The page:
The driver of the Chevrolet admitted that he passed over to his wrong side of the street, where the collision occurred. This driver testified that he saw the appellant's car several hundred feet before it arrived at the intersection; that it was then going about 25 miles an hour; and that he then pulled over to the east side of the road because he thought the appellant would be unable to stop. While he testified at one time that he was 30 feet from the intersection, and at another time that he was 100 feet away, when he first saw the other car, he stated very positively that he was unable to estimate distances and always came back to the statement that he knew that he was farther north than the 15-mile sign when he saw the other car. It appears without conflict that this 15-mile sign was 300 feet north of the intersection. The driver of the Chevrolet further testified that he did not put on his brake immediately after he saw the other car, but that when he did put on the brake he was only going 15 miles an hour. [2 Cal. App. 2d 661] Officers and other witnesses testified that his skid marks were 55 feet long, that they began on the westerly side of Placentia Avenue, some 50 or 60 feet north of the intersection, and proceeded in a slanting direction to the point of impact near the easterly side of Placentia Avenue.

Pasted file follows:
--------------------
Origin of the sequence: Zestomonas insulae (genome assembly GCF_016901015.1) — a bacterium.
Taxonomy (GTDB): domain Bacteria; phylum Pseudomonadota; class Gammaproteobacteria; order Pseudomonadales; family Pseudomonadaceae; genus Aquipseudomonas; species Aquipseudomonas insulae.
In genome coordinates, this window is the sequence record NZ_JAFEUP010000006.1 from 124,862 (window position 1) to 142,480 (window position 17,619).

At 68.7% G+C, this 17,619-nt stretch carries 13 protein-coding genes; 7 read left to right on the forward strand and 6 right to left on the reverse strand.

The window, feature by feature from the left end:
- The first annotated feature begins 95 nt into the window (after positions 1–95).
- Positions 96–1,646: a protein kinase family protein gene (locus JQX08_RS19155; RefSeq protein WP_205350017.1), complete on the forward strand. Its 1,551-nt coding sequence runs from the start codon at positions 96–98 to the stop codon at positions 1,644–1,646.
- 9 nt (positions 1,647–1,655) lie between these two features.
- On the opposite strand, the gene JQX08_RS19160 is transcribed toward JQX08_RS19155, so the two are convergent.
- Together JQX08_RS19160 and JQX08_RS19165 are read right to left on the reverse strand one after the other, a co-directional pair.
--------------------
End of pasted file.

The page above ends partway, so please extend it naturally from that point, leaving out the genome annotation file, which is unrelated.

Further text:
In support of the judgment the respondents contend that the appellant's testimony to the effect that he saw the other car when his own front wheels were about even with the west line of Placentia Avenue and that he then proceeded at a low rate of speed across to the east side of Placentia Avenue is, in itself, sufficient to show negligence which is a proximate cause of the accident. This argument leaves out of consideration the position of the other car at that time and it is apparent that this evidence alone is not sufficient to sustain these findings. The respondents also rely upon the evidence of two witnesses who were at the time coming along Center Street in an automobile, being about 600 feet west of the intersection at the time the collision occurred. Their testimony was to the effect that the appellant's car was moving at the time of the collision. As we have already pointed out, this fact is immaterial. These witnesses also testified that immediately before the impact they observed the lights of the appellant's car reflected on the side of the Chevrolet. While it is argued that this indicates that the Chevrolet must have been practically at the intersection when the appellant pulled into that street and started to make his left-hand turn, it is at once apparent that this testimony can relate only to the position of the cars for a split second before the impact and that it throws no light on how or when they got into that position. The impact occurred near the north side of the intersection and since the Chevrolet was proceeding at an angle toward the easterly side of Placentia Avenue and since the appellant's car was at that time on the east half of Placentia and facing in a northerly direction, the appellant's lights would be reflected on the side of the other car, although the time during which this could be seen by these witnesses, who were 600 feet back on a road lined with orange trees, would be very brief. However, these witnesses did not claim to have seen this for any length of time and it is apparent from their testimony that they saw the same just as the collision occurred. We see nothing in the testimony of these witnesses to justify the [2 Cal. App. 2d 662] inference that the Chevrolet was practically entering the intersection at the time the appellant entered the same. This is especially true in view of the evidence given by the driver of the Chevrolet as to his position when he first saw the appellant's car, that he did not apply the brakes at once and that he later applied them, with the other evidence of the position and length of the skid marks made by that car and of the force with which the Oldsmobile was struck. The respondents further rely on testimony given by the appellant's wife to the effect that the Chevrolet was just out of the intersection when she first saw it. She was riding with the appellant and she testified that when she first saw the Chevrolet that car was coming over to the east side of the road and that very nearly immediately after she observed it her husband brought his car to a stop. The fact that she did not observe the Chevrolet until it had started over toward the east side of Placentia Avenue and at a time when the appellant's car was already on the east side of that street, if of any value at all, is some indication that the Chevrolet was not very close to the intersection at the time the respondents entered the same and made the turn, a fact which appears without real conflict in the other evidence. Great reliance is also placed upon the testimony of another witness to the effect that she heard the appellant's wife ask him after the collision whose fault it was and that the appellant replied "Well, we were going pretty fast, my dear." Accepting this as true, although denied by the appellant, under the circumstances here appearing this produces no substantial conflict in the evidence upon the essential question here, when it appears without substantial conflict that the other car was more than 300 feet away at the time the appellant entered the intersection.